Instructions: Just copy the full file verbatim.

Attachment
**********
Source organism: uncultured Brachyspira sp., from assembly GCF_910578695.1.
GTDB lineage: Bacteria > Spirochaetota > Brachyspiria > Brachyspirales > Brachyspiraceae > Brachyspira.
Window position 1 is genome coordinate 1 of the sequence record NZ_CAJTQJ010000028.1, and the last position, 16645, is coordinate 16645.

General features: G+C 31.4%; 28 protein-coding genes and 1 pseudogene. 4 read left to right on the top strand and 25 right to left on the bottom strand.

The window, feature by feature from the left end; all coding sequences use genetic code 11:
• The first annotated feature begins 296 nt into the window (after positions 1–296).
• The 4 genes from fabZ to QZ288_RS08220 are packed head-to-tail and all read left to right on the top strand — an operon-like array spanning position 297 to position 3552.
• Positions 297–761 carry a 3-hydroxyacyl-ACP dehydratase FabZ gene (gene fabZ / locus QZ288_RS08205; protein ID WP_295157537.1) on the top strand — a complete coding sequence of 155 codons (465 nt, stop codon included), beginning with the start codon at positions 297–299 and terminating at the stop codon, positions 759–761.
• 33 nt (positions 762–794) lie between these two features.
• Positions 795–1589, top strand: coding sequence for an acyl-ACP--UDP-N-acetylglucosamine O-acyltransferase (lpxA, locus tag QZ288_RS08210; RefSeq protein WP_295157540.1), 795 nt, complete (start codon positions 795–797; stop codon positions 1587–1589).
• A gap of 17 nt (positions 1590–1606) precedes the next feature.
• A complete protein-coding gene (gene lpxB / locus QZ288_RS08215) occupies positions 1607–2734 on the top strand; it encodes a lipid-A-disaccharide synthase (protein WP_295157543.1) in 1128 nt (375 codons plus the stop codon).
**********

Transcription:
Source organism: uncultured Brachyspira sp., from assembly GCF_910578695.1.
GTDB lineage: Bacteria > Spirochaetota > Brachyspiria > Brachyspirales > Brachyspiraceae > Brachyspira.
Window position 1 is genome coordinate 1 of the sequence record NZ_CAJTQJ010000028.1, and the last position, 16645, is coordinate 16645.

General features: G+C 31.4%; 28 protein-coding genes and 1 pseudogene. 4 read left to right on the top strand and 25 right to left on the bottom strand.

The window, feature by feature from the left end; all coding sequences use genetic code 11:
• The first annotated feature begins 296 nt into the window (after positions 1–296).
• The 4 genes from fabZ to QZ288_RS08220 are packed head-to-tail and all read left to right on the top strand — an operon-like array spanning position 297 to position 3552.
• Positions 297–761 carry a 3-hydroxyacyl-ACP dehydratase FabZ gene (gene fabZ / locus QZ288_RS08205; protein ID WP_295157537.1) on the top strand — a complete coding sequence of 155 codons (465 nt, stop codon included), beginning with the start codon at positions 297–299 and terminating at the stop codon, positions 759–761.
• 33 nt (positions 762–794) lie between these two features.
• Positions 795–1589, top strand: coding sequence for an acyl-ACP--UDP-N-acetylglucosamine O-acyltransferase (lpxA, locus tag QZ288_RS08210; RefSeq protein WP_295157540.1), 795 nt, complete (start codon positions 795–797; stop codon positions 1587–1589).
• A gap of 17 nt (positions 1590–1606) precedes the next feature.
• A complete protein-coding gene (gene lpxB / locus QZ288_RS08215) occupies positions 1607–2734 on the top strand; it encodes a lipid-A-disaccharide synthase (protein WP_295157543.1) in 1128 nt (375 codons plus the stop codon).